Tuesday, September 23, 2008
Its called the 1st Amendment, Bill
Clueless as he wants to be:
Tuesday, July 22, 2008
Don't Judge Too Quickly
Tuesday, July 15, 2008
Jerry Seinfeld and Steve Martin on Charlie Rose
Monday, June 30, 2008
He Went Thataway
click for large version
Inspired by a Bunny Wabbit
WSJ, June 28, 2008; Page W1
Tuesday, June 03, 2008
Star Trek Sexual Puns
Saturday, May 24, 2008
Clay Shirky a asks, "What are you doing with your Cognitive Surplus?"
"She heard this story and she shook her head and said, "Where do people find the time?" That was her question. And I just kind of snapped. And I said, "No one who works in TV gets to ask that question. You know where the time comes from. It comes from the cognitive surplus you've been masking for 50 years."
So how big is that surplus? So if you take Wikipedia as a kind of unit, all of Wikipedia, the whole project--every page, every edit, every talk page, every line of code, in every language that Wikipedia exists in--that represents something like the cumulation of 100 million hours of human thought. I worked this out with Martin Wattenberg at IBM; it's a back-of-the-envelope calculation, but it's the right order of magnitude, about 100 million hours of thought.
And television watching? Two hundred billion hours, in the U.S. alone, every year. Put another way, now that we have a unit, that's 2,000 Wikipedia projects a year spent watching television. Or put still another way, in the U.S., we spend 100 million hours every weekend, just watching the ads. This is a pretty big surplus. People asking, "Where do they find the time?" when they're looking at things like Wikipedia don't understand how tiny that entire project is, as a carve-out of this asset that's finally being dragged into what Tim calls an architecture of participation.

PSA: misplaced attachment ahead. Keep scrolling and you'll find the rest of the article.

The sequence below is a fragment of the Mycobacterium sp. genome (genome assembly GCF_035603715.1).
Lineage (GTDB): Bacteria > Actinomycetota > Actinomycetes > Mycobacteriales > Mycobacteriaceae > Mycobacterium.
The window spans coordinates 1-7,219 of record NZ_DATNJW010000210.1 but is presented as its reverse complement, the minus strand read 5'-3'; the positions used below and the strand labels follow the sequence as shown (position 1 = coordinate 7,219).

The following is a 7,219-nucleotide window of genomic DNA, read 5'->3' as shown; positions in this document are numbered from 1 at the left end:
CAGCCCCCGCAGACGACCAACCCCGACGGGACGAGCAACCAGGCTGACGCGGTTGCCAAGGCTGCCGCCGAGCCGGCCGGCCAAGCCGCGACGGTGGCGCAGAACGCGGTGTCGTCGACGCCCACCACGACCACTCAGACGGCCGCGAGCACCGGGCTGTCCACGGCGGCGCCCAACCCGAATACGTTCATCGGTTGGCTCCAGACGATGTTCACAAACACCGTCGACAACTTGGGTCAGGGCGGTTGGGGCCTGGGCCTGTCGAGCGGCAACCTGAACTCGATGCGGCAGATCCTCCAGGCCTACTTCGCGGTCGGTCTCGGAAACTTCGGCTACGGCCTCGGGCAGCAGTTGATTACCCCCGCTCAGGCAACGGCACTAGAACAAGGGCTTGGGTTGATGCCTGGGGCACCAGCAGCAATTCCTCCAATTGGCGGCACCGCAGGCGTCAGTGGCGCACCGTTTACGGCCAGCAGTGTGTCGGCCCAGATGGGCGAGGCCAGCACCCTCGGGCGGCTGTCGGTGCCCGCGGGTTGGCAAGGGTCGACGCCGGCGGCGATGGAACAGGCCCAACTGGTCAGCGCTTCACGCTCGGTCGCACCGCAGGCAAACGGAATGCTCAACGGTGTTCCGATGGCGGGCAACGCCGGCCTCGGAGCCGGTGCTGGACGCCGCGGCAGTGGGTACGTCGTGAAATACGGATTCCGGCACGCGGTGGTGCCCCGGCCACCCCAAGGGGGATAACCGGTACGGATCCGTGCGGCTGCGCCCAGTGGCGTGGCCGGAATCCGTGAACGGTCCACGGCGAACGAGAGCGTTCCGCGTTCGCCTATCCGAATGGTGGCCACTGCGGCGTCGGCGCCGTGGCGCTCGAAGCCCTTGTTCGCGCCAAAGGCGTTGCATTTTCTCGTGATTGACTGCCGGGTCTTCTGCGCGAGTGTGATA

Now, the interesting thing about a surplus like that is that society doesn't know what to do with it at first--hence the gin, hence the sitcoms. Because if people knew what to do with a surplus with reference to the existing social institutions, then it wouldn't be a surplus, would it? It's precisely when no one has any idea how to deploy something that people have to start experimenting with it, in order for the surplus to get integrated, and the course of that integration can transform society.
The early phase for taking advantage of this cognitive surplus, the phase I think we're still in, is all special cases. The physics of participation is much more like the physics of weather than it is like the physics of gravity. We know all the forces that combine to make these kinds of things work: there's an interesting community over here, there's an interesting sharing model over there, those people are collaborating on open source software. But despite knowing the inputs, we can't predict the outputs yet because there's so much complexity."
Gin, Television, and Social Surplus
Web 2.0 conference, April 23, 2008 http://www.herecomeseverybody.org/2008/04/looking-for-the-mouse.html
Thursday, May 01, 2008
Don't Judge Too Quickly
Thursday, April 17, 2008
The World is Awesome
Great commercial via the Discovery Channel: I Love the World
Sunday, March 30, 2008
"Day in the Decade" Beatles tribute (1977 Rolling Stone)
Since April Fool's Day is only 2 days from now, we present what is simply one of the most embarrassing things ever to have an affiliation with the Beatles: "Day in the Decade" Beatles tribute segment from 1977 Rolling Stone Anniversary.
The author of it writes:
Beatles tribute from hell! From the Rolling Stone Magazine 10th Anniversary TV special in 1977, found by me on an unlabled Beta tape at a flea market. Featuring Ted Neeley (the guy who played Jesus in "Jesus Christ Superstar"), Patti Labelle, Yvonne Elliman and several others. I'm sure most of them would prefer this never be seen again.